Although I have learned many things while interning abroad in India this summer, one of the most unique — and important, in my opinion — is the ability to discern between different types of stares.
There’s the standard double take; I get that from everyone in Chennai, the city in which I’m working. There’s also the way auto-rickshaw drivers widen their eyes when they catch sight of a moneymaking opportunity, the disapproving glares from older women and the I-just-spotted-a-Western-sex-goddess ogles from young men.
Chennai, in the state of Tamil Nadu, is one of India’s most conservative and least touristy cities. It’s got the heat of the tropics and the world’s second longest beach — a strange boast, but Chennai is proud of its garbage-lined coastline. However, even if they clean up the beach, the 60 percent alcohol tax and early-to-bed bars (most close at 11 p.m.) are going to prevent this city from becoming a spring break destination. The city is sometimes described as India’s Detroit, as it’s an auto-manufacturing hub. Everyone is here because it’s where the jobs are, not because they like the city.
The same goes for me. I’m an intern for the Institute for Financial Management and Research, a company that runs rural financial institutions. I make 300 rupees a day, which is about six dollars. Food is cheap, the company is also paying for housing and Stanford bought my plane ticket, so it really isn’t as much of a terrible economic situation as it seems.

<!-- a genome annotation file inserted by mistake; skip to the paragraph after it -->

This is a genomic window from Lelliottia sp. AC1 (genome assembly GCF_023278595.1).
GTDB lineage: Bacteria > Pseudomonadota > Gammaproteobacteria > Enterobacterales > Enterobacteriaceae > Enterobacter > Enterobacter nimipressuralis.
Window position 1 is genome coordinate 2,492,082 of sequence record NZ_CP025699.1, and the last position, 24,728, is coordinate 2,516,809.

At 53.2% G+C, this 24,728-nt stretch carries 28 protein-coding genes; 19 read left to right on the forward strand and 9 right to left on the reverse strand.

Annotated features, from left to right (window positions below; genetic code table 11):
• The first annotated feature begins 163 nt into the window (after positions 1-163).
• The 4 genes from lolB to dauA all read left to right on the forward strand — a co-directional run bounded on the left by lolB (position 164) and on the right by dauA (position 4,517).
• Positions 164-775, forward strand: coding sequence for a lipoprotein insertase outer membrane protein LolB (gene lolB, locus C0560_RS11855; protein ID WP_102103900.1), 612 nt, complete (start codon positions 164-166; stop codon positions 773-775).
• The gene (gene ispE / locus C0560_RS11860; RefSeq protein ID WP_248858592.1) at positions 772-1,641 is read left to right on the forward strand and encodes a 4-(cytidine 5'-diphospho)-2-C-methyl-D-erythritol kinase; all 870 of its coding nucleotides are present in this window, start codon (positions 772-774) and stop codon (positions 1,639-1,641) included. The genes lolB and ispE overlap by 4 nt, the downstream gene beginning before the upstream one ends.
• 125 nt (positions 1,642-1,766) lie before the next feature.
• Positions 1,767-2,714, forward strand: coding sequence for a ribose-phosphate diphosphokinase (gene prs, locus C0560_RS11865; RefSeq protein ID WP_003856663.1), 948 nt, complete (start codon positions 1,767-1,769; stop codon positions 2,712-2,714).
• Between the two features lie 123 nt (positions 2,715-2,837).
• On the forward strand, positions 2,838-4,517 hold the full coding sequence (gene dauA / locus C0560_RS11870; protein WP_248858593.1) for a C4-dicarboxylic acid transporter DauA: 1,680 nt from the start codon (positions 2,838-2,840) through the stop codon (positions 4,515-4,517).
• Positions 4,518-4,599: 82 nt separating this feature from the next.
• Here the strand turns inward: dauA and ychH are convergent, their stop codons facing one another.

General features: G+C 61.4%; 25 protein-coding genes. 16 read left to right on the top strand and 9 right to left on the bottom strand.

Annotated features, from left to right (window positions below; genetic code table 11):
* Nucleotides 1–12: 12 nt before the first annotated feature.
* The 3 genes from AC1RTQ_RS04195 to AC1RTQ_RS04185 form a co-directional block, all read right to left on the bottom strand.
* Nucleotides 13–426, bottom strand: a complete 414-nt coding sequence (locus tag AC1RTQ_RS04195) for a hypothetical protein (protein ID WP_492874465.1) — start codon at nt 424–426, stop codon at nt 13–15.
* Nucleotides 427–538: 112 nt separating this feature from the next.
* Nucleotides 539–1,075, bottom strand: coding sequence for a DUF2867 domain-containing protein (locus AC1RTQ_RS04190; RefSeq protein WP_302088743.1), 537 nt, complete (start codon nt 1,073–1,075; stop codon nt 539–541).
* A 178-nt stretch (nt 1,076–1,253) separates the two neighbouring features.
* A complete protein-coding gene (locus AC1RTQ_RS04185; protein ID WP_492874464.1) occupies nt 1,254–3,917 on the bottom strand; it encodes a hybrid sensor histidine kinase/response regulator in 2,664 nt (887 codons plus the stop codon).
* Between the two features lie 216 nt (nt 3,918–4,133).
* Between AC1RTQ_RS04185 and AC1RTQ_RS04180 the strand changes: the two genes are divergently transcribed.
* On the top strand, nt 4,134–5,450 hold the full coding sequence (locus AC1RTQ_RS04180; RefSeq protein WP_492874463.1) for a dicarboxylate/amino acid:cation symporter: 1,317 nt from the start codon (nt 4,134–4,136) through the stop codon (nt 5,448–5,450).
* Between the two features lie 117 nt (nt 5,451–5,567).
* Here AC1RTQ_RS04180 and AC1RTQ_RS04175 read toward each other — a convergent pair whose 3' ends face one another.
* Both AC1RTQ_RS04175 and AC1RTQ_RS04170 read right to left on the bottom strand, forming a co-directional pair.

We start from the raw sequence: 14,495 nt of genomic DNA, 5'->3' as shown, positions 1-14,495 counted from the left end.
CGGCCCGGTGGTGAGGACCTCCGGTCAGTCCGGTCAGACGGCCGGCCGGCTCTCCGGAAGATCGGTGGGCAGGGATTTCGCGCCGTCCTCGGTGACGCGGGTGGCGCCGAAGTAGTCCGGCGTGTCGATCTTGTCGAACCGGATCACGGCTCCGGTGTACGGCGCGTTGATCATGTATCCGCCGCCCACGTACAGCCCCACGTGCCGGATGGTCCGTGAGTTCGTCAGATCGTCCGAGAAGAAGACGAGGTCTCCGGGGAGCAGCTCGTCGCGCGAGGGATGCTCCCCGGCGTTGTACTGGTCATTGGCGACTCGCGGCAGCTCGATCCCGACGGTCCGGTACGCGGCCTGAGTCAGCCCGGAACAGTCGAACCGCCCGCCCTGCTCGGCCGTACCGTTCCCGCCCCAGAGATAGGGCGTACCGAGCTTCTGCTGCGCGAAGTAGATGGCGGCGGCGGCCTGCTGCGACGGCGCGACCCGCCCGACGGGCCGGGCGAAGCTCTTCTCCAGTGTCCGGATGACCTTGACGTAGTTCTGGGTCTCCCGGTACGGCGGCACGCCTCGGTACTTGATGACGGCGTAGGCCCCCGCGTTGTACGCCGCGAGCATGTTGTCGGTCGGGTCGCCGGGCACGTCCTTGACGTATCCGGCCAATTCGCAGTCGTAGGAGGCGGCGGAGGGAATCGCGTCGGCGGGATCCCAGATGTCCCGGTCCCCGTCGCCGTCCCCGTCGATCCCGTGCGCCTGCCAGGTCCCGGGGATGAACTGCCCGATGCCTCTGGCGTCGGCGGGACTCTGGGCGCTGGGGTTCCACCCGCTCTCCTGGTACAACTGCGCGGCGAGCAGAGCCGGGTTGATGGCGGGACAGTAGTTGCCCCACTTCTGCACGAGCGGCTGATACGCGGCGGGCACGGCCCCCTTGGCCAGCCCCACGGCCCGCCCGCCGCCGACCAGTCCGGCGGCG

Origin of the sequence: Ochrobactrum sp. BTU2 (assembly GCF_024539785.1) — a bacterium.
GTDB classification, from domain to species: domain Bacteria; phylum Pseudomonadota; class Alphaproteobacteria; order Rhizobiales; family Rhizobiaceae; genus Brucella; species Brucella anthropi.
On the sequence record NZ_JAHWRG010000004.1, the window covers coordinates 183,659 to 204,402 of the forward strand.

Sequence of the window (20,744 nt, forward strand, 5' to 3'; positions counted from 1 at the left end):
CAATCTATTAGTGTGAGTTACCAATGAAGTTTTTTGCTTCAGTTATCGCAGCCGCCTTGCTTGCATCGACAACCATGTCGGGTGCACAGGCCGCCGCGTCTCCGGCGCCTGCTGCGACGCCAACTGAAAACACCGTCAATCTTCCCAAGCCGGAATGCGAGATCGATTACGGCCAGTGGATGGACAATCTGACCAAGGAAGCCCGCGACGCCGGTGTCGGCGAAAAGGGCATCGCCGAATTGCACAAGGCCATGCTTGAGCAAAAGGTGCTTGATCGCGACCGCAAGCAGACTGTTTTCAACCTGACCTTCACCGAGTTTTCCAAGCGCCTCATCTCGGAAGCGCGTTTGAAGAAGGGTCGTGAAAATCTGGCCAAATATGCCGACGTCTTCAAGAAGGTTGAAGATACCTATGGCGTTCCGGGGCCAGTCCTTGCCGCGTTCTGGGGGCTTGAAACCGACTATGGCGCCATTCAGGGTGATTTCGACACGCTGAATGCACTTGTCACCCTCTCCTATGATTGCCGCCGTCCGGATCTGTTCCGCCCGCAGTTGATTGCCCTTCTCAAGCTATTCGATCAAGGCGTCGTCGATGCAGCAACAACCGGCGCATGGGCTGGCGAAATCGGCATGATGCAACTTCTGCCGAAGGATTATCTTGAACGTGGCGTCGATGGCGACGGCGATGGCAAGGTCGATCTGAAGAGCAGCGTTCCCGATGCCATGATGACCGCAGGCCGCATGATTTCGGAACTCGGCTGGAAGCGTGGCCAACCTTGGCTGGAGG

The three other American interns (two from Stanford, one from Dartmouth) and I spend our workdays on the 10th floor of an air-conditioned office building. But to get to that office building, we walk along a refuse-filled canal and cross four directions of traffic to reach the company shuttle. The distance covered is fairly small, but the walk can take anywhere from five to 20 minutes, depending on the level of aggression in your street-crossing technique.
The sights, sounds and smells of the street are overwhelming: passengers hanging out of buses, beggars curled up and fast asleep, the stench of human excrement, honking cars and motorbikes and trash everywhere. Though they are rarer, there are pleasant sensations in the streets as well: the smell of sambar (spicy lentil stew served with every meal), windows full of Indian sweets, the scent of the jasmine flowers in women’s hair and the semi-silence that fills the streets before 7 a.m. or after 9 p.m.
To Chennai’s credit, it’s the safest place I’ve visited in the developing world. There’s the risk of getting hit by a motorcycle, but I don’t feel as if someone is looking for the opportunity to seize my purse. I walked home with another female intern at 10 p.m. a few nights ago, and though three different people stopped us to tell us it was unsafe to be out so late, the fact that they seemed so legitimately concerned for our safety was reassuring.
But no matter what I do — wear kurtis (long tunics) instead of Western clothes, straighten my curly hair, learn a few words of Tamil — I will attract gapes and stares. And in this country there are enough surprising, amusing and cringe-inducing scenes to make me forget my manners and stare back at them.
– Anna Schickle